The coordinates can be correlated in still other orders. For example, the three dimensional diagnostic image data can be reprojected along rays analogous to those described in FIG. 2 to create reprojected images analogous to the two or more projection images made by the x-ray source 22 and detector 24 described above. The reprojected images are compared with the projection images using any of the various known image comparison algorithms. The direction of reprojection is iteratively adjusted until a best match is achieved. By mapping the images of the markers 18 from the projection images onto the best fit reprojection images and projecting the markers from the reprojected images into data space, the coordinates of the markers in data space are achieved. Once the coordinates of the markers in image space are known, the transform between reference marker space and image space is readily calculated. Again, reference marker space is easily correlated to operator space.
As another example, the two or more projection images from detector 24 are reconstructed into a volume image representation using any of the various reconstruction techniques well known in CT data reconstruction and radio astronomy, for example, filtered back projection. The small number of input images will cause the resultant volume image to have a limited dynamic range rendering it unsuitable for diagnostic imaging. However, sharply defined structures, such as the radiopaque markers and optimal anatomical markers from at least some organs and tissues can be clearly identified in the reconstructed volume image. By comparing the anatomical markers in the reconstructed images and the diagnostic data, the transforms between diagnostic data space and image space and reference marker space are readily determined.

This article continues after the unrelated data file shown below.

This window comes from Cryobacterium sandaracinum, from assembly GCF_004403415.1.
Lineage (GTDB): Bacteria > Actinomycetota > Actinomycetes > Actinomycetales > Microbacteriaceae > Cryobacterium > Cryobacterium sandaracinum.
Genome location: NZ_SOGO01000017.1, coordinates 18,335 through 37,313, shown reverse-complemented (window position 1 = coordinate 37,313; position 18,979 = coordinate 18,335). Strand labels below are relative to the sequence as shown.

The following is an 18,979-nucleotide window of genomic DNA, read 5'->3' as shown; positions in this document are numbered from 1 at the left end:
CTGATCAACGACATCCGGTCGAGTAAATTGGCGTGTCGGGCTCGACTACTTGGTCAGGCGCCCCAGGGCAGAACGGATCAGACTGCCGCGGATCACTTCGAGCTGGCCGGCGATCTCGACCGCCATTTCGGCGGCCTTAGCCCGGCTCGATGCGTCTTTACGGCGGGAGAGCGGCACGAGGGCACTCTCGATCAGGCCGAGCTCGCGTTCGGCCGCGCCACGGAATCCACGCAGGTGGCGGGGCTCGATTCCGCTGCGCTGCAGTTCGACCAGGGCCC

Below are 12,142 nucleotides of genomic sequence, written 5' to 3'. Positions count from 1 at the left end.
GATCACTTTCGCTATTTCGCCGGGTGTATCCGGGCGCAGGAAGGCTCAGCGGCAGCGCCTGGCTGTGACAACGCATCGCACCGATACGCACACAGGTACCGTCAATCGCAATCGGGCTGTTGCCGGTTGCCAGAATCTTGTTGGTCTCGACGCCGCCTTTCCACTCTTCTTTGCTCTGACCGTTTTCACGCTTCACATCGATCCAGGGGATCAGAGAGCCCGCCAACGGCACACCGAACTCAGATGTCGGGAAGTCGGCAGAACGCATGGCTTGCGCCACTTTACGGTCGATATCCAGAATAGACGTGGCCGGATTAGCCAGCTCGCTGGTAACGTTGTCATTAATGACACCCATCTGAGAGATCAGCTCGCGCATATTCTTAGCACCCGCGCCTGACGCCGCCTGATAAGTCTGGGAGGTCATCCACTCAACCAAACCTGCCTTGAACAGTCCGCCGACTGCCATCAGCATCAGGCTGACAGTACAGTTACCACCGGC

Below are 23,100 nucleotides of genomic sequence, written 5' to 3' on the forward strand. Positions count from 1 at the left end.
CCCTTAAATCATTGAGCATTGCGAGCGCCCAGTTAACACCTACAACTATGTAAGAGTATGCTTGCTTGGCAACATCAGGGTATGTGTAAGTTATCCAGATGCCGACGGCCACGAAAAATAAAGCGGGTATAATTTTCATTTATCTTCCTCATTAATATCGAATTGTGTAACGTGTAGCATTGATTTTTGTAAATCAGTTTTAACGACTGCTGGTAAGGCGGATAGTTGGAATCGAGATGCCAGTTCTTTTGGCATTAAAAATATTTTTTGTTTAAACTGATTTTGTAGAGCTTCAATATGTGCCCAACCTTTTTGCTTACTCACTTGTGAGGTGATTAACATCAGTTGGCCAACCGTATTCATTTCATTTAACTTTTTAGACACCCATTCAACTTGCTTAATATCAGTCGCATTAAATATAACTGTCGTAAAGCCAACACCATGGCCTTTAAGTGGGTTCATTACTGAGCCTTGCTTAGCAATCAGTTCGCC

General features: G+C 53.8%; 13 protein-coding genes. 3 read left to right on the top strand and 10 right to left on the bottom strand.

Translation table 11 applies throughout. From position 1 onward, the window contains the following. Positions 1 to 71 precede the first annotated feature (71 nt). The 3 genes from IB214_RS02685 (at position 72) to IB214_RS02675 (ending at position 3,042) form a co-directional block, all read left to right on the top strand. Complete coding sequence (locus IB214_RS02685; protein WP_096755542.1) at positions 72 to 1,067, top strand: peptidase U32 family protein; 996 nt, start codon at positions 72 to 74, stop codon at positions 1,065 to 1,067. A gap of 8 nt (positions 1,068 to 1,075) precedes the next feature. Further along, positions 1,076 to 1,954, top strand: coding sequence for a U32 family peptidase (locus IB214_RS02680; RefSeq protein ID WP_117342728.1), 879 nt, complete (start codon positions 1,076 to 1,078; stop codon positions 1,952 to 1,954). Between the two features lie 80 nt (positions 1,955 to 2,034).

The invention has been described with reference to the preferred embodiment. Obviously, modifications and alterations will occur to others upon reading and understanding the preceding detailed description. It is intended that the invention be construed as including all such modifications and alterations insofar as they come within the scope of the appended claims or the equivalents thereof.
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|Clasificación de EE.UU.||600/429, 378/206, 600/426, 606/130|
|Clasificación cooperativa||A61B19/20, A61B19/5244, A61B2019/5268, A61B19/50, A61B2019/5255, A61B19/52, A61B2019/5287, A61B2019/507|
|Clasificación europea||A61B19/20, A61B19/52H12, A61B19/52|
|9 Dic 1997||AS||Assignment|
Owner name: CLEVELAND CLINIC FOUNDATION, THE, OHIO
Free format text: ASSIGNMENT OF ASSIGNORS INTEREST;ASSIGNOR:BARNETT, GENE H.;REEL/FRAME:008912/0194
Effective date: 19971204
|7 May 2003||REMI||Maintenance fee reminder mailed|